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Criminal Defense

Skilled North Carolina Lawyer Provides Vigorous Criminal Defense

Robust representation at an affordable rate

An arrest can be a harrowing experience. Your life is disrupted, and suddenly you’re facing charges that could destroy your future. At the Law Office of Anthony R. Morrow in Rutherfordton, we understand the gravity of your situation and we treat your case with the urgency it deserves. Moreover, we have the knowledge and skill, developed through intensive advanced training and experience, to help you obtain a favorable outcome. When you retain our services, you get highly responsive counsel and determined advocacy at a rate you can afford. Although no attorney can promise specific results, you can be confident in our ability, our focus, and our sincere desire to secure the best possible outcome.

Criminal defense from a thoroughly trained and experienced trial lawyer

Anthony Morrow’s commitment to providing highly professional criminal defense can be seen in his training and education. He holds an advanced legal degree — an LL.M. in trial advocacy, specializing in federal criminal defense — and served an internship with a prominent private Criminal Justice Act (CJA) attorney defending clients against serious federal charges.  What followed was the CJA Trial Skills Academy, an intensive trial practice course taught by some of the best defense attorneys in the country.  Additional experience includes the Judge Advocate General’s Corps of the U.S. Air Force, which earned him the Defense Meritorious Service Medal and the Military Outstanding Volunteer Service Medal. Today, with Mr. Morrow’s added experience in private practice, the firm is fully prepared to manage your case.

Protecting your rights under North Carolina’s structured sentencing laws

Since the mid-1990s, North Carolina has operated under a system of structured sentences for felony and misdemeanor crimes. Structured sentencing is designed to advance important goals, such as consistent sentencing for similar crimes and similar offenders and a rational basis for the severity of each sentence. The structure itself is a grid formed by two axes representing the foremost factors that judges should consider when sentencing a convicted offender:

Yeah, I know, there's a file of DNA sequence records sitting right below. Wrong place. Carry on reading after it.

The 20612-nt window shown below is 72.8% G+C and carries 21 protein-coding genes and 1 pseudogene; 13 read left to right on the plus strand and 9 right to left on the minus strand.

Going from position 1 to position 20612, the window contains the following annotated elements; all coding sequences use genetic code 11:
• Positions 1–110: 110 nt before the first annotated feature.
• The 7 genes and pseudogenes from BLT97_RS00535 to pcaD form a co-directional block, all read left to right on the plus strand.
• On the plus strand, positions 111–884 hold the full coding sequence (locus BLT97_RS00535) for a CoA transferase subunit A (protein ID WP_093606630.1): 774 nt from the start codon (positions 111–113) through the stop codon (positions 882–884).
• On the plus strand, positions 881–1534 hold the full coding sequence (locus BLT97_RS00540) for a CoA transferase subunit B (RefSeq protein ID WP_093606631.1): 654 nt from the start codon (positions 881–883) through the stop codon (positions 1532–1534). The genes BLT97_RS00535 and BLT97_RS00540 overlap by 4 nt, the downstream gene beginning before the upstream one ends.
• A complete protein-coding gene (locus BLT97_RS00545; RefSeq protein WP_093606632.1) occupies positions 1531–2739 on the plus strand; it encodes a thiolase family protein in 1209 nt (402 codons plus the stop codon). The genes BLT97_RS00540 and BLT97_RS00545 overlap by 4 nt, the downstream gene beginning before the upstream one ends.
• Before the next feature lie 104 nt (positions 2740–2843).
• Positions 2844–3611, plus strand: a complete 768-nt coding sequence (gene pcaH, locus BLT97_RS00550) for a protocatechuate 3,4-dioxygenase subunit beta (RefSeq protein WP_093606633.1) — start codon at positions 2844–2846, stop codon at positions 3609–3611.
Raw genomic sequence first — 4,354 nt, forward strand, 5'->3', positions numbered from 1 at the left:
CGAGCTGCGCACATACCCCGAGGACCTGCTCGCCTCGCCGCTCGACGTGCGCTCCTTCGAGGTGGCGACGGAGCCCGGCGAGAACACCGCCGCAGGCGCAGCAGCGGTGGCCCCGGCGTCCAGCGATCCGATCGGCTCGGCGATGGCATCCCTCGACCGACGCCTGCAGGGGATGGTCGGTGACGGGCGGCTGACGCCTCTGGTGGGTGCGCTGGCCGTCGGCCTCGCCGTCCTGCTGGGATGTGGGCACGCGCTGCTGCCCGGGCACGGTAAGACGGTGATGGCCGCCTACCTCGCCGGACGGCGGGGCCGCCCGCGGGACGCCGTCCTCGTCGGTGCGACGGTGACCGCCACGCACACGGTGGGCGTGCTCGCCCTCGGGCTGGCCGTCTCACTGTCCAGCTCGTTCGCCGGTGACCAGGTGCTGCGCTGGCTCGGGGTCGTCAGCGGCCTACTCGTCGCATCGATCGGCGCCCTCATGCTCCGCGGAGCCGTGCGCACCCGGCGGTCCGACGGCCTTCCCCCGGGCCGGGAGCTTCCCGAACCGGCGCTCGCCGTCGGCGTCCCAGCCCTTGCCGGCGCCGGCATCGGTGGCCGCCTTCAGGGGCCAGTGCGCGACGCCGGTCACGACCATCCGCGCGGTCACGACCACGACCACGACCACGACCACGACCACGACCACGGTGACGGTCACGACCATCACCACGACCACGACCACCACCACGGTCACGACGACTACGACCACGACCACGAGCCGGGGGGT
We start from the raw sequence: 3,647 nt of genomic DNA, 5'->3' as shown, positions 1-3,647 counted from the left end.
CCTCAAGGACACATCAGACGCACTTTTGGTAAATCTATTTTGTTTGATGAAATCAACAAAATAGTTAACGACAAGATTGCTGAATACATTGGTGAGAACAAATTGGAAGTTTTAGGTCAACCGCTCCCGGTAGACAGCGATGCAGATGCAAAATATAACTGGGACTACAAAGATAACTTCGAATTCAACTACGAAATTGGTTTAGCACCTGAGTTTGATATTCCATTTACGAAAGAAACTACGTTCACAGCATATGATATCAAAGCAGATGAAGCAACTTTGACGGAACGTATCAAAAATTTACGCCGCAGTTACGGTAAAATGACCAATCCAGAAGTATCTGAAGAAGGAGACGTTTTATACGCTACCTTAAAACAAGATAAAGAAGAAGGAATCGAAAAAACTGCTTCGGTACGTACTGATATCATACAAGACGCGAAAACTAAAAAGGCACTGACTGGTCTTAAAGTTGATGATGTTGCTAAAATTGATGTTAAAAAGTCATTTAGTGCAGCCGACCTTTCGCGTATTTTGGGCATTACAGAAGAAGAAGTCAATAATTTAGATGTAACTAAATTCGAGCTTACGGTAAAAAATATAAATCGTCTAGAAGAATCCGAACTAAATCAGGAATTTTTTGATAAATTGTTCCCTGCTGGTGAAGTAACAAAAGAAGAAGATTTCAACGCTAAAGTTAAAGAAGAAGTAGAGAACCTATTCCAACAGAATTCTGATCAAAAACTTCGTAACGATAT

• Severity of the crime and the harm done
  • Prior criminal history of the offender

For felonies, the axis of severity has ten levels, rising from the least severe to the most severe. Examples of crimes at each level follow.

  • I — Possession of small amounts of cocaine; credit card theft
  • H — Embezzlement of less than $100,000; hit-and-run accident resulting in injury
  • G — Second-degree burglary; second-degree arson
  • F — Involuntary manslaughter; participating in prostitution of a minor
  • E — Assault with a firearm on a law enforcement officer drug sales in a school zone
  • D — Armed robbery; drug sales to someone between the ages of 13 and 16
  • C — Second-degree rape; assault with a deadly weapon
  • B2 — Second-degree murder
  • B1 — First-degree rape
  • A — First-degree murder

The second axis contains six levels based on the number of points an offender has accumulated due to prior convictions. These run from 0 points for someone with no priors to 19 or more points for a repeat felon with multiple convictions. This means that for any crime, there are six possible boxes that could be assigned to an offender. Each box contains three ranges of sentences given in months. For example, an offender who had previously been convicted of possessing a small amount of cocaine would have two points from that prior. If he is now convicted of assault with a deadly weapon, his box on the sentencing grid would contain three options:

  • Aggravated range — 83 to 104 months
  • Presumptive range — 67 to 83 months
  • Mitigated range — 50 to 67 months

The next step requires the judge to consider aggravating and/or mitigating factors to decide whether to exercise discretion and depart from the presumptive range for sentencing. If there are only mitigating factors or if mitigating factors outweigh aggravating factors, the judge may choose the mitigated range. An example of a mitigating factor would be if the offender was under duress or compulsion to commit the crime. If there are only aggravating factors or if aggravating factors outweigh mitigating factors, a judge may choose the aggravated range. An aggravating factor would be if the offender had induced others to participate in the crime. The judge must then set the minimum and maximum sentence for the offender to serve.